It's a shame that in this big, wide internet, we don't have a single spot free from celebrities, where we, broke and unrecognizable nobodies, can guzzle down posts in willful ignorance of their existence. In an ideal world, we'd have a version of Raya, the strict dating app for the "elite," except in reverse—your relative irrelevance would be your worth. This is, of course, because celebrities have ruined just about every existing platform.
This has been true on many online platforms, but the consequences of celebrification have been crystallized by Bella Thorne recently blowing up the OnlyFans scene. In less than a week, the former Disney Channel star made $2 million on the subscription-based site for user-created adult content, setting a new record. After an allegedly misleading $200 pay-per-view image of Thorne prompted a wave of refund requests, OnlyFans prevented vendors from charging over $50 for pay-per-view content and set a $100 limit on tips last week, per the Los Angeles Times. As Rolling Stone reported, all of this—and in an already competitive scene—makes life harder for sex workers who rely on OnlyFans to make a living.
It's not just OnlyFans experiencing this phenomenon: Celebrities have come for every platform that once felt like a space for all the nobodies out there to make whatever they wanted. From YouTube to podcasts to TikTok, celebrities glommed on and brought their resources, privilege, and private access. When celebrities join a platform in droves, they crowd out all the not-yet-really-famous creators who made the platform promising in the first place.
Though YouTube was once "a place someone goes to become famous, not a place someone goes once fame has already happened to them," as Sophie Kleeman wrote for VICE last August, the 20 months prior brought YouTube content from A-list stars like "Will Smith, Jack Black, Zac Efron, Victoria Beckham, Jennifer Lopez, Alexa Chung, Jason Momoa," and even Naomi Campbell, who'd all started vlogging. Some of this is glut that people watch for its proximity to fame, but not necessarily for the quality of its content, like Paris Hilton's completely nonsensical cooking videos.
Podcasts—whose early DIY spirit made "everyone has a podcast" a common retort, as the New York Times concluded last summer—are now dominated by celebrities and major production studios. As of this writing, Armchair Expert with Dax Shepherd and Office Ladies with Jenna Fischer and Angela Kinsey are among the top 25 most popular podcasts in the United States. The chances of beating that as a random person with a microphone seem unlikely.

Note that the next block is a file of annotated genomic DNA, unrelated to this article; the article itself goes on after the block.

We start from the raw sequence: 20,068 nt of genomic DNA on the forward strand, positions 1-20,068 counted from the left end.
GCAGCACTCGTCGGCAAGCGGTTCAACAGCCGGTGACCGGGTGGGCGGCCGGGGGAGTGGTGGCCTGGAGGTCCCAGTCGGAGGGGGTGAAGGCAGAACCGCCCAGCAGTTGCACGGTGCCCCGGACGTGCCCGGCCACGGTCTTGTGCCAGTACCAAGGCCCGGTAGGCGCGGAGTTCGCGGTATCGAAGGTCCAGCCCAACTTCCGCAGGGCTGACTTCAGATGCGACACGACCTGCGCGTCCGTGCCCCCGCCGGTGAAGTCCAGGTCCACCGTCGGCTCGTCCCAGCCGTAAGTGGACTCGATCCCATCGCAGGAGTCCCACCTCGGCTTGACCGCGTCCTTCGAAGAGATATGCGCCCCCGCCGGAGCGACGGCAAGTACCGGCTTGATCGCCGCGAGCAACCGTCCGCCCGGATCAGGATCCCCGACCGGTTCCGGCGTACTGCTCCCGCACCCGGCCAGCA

On TikTok, it's not just teenagers doing viral dances anymore; it's now also Vanessa Hudgens doing the "WAP" dance, and so many other celebrities dancing that their clips make up YouTube compilation videos. And what platform is next? It seems Alison Roman, cookbook author and New York Times columnist on hiatus, now has a Substack, the preferred newsletter platform of writers seeking to break out of the mainstream media mold. It wouldn't be a surprise if others of similarly high profile followed suit.
At this point, Instagram and Twitter are both lost causes. Celebrities are almost never good at Twitter, save for the tweets that can be meme-ified or dunked on by the superior internet brains of non-celebrities. And Instagram is a hellscape precisely because of ostentatious celebrity culture and all people who want to emulate it; no matter how weird some people might get on Finstas, it will forever be dominated by things like Khloe Kardashian's ever-evolving face.
No platform would ever ban celebrities outright, especially when users like Justin Bieber can pull in over four times more followers on Twitter than the entire population of Australia. It's nice to dream of a space unfettered by the grip of celebrity—where random creators still have a chance of making it, without the impossible-to-beat competition from actual famous people. But this is the internet, and we can't ever have nice things.